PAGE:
Somatosensory functions – pain research (Torebjörk, Schmidt): Studies
of sensory functions in man had earlier been restricted since it was not possible
to record signals from cutaneous sensory endings in humans. Torebjörk
showed in his thesis that is was possible to study even unmyelinated C fibres.
The technique was improved when Torebjörk and Ochoa introduced the so
called intraneural microstimulation by which it was possible to study the
correlation between impulse characteristics and subjective sensation. Microneurography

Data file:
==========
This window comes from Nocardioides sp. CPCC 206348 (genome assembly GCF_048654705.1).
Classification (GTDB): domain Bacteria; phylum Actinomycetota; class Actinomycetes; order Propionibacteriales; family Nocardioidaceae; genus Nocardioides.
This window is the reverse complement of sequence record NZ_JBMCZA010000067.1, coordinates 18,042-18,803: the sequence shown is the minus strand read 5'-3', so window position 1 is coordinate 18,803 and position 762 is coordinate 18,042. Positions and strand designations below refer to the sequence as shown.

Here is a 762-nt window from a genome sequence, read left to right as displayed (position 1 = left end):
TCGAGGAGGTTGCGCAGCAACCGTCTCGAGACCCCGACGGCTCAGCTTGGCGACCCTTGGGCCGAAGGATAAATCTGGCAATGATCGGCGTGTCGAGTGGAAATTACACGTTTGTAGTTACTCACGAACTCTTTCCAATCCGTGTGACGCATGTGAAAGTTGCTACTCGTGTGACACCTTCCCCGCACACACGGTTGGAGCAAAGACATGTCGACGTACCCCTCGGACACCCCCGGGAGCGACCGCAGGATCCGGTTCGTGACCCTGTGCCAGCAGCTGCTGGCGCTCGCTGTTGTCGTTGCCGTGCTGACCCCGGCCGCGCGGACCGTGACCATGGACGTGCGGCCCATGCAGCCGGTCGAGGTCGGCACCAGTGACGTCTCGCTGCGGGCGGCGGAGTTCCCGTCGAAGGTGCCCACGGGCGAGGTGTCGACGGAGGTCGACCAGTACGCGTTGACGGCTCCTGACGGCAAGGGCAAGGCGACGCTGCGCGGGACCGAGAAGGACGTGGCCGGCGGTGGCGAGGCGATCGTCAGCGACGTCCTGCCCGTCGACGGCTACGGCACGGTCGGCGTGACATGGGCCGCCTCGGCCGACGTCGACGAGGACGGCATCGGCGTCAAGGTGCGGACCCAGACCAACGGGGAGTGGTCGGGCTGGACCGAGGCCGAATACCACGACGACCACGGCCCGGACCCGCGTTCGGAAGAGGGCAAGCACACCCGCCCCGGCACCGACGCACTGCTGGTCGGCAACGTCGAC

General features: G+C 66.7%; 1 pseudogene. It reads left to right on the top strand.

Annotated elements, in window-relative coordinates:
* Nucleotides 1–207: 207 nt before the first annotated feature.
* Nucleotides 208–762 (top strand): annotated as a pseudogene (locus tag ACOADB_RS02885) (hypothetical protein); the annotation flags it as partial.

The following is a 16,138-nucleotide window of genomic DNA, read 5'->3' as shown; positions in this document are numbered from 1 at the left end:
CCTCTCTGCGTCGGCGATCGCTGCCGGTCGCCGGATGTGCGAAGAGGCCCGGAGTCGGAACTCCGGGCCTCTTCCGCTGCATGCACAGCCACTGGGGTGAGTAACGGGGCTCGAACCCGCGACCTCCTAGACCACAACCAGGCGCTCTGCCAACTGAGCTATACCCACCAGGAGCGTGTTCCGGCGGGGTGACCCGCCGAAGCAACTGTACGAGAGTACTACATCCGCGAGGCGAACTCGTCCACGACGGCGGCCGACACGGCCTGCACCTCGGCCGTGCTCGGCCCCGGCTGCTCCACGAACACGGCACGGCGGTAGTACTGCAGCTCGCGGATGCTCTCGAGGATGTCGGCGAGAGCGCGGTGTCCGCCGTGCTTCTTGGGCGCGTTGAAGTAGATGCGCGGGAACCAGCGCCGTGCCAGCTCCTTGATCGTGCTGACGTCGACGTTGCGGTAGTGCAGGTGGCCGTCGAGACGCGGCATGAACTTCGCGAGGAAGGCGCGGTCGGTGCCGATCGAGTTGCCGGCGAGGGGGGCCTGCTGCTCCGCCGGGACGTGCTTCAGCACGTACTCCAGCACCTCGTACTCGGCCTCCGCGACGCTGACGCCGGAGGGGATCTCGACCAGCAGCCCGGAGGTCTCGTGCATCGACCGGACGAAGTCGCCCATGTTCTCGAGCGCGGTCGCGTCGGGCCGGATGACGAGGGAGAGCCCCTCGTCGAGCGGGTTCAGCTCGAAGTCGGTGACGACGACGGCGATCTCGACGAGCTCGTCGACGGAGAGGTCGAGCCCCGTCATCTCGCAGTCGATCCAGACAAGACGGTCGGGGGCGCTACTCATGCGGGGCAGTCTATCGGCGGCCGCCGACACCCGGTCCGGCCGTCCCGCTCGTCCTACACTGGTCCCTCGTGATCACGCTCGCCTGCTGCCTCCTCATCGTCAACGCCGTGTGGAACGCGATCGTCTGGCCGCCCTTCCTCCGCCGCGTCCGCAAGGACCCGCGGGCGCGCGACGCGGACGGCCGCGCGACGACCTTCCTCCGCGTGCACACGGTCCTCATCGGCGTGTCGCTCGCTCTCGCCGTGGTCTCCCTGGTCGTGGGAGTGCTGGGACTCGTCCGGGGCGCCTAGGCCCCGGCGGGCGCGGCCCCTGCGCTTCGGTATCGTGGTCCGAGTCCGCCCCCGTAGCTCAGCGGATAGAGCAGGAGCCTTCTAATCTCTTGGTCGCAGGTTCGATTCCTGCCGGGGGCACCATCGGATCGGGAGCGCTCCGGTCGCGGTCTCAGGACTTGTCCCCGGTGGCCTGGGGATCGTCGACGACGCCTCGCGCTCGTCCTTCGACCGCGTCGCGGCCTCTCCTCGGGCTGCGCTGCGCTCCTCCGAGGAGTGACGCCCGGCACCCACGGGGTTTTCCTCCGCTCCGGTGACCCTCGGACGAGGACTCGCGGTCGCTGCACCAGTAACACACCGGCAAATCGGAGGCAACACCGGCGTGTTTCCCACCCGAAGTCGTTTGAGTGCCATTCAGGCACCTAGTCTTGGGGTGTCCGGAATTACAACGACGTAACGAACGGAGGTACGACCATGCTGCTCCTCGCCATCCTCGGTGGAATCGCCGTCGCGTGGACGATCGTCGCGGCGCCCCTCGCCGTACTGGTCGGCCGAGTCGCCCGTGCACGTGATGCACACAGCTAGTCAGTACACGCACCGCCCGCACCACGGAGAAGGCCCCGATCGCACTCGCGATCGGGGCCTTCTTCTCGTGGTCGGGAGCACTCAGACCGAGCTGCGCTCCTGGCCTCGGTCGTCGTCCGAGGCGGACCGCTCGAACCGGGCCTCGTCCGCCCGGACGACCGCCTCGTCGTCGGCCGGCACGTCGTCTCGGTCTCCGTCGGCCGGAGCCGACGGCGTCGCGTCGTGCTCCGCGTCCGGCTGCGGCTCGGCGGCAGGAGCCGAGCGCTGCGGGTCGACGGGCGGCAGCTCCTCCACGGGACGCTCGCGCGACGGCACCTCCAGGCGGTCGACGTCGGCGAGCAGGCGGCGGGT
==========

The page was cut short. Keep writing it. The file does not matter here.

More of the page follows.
from human skin nerves combined with the technique of intraneural microstimulation
has made it possible to analyse the specific types of sensations aroused by
neural impulse messages signalled by various types of A- and C-fibre sensory
units. Studies of this type have been made both in healthy subjects and in
patients with different types of paraestesias, hyperalgesias and neurogenic
pain. Two types of C-nociceptors have been identified: polymodal units and
mechanosensitive units activated by algogenic substances. A special type of
C-units are histamine responsive and give rise not to pain but to itch sensations.
The technique allows differentiation between chronic pain syndromes due to
peripheral nociceptor hyperexitability or due to increased responsivness of
central sensory neurones.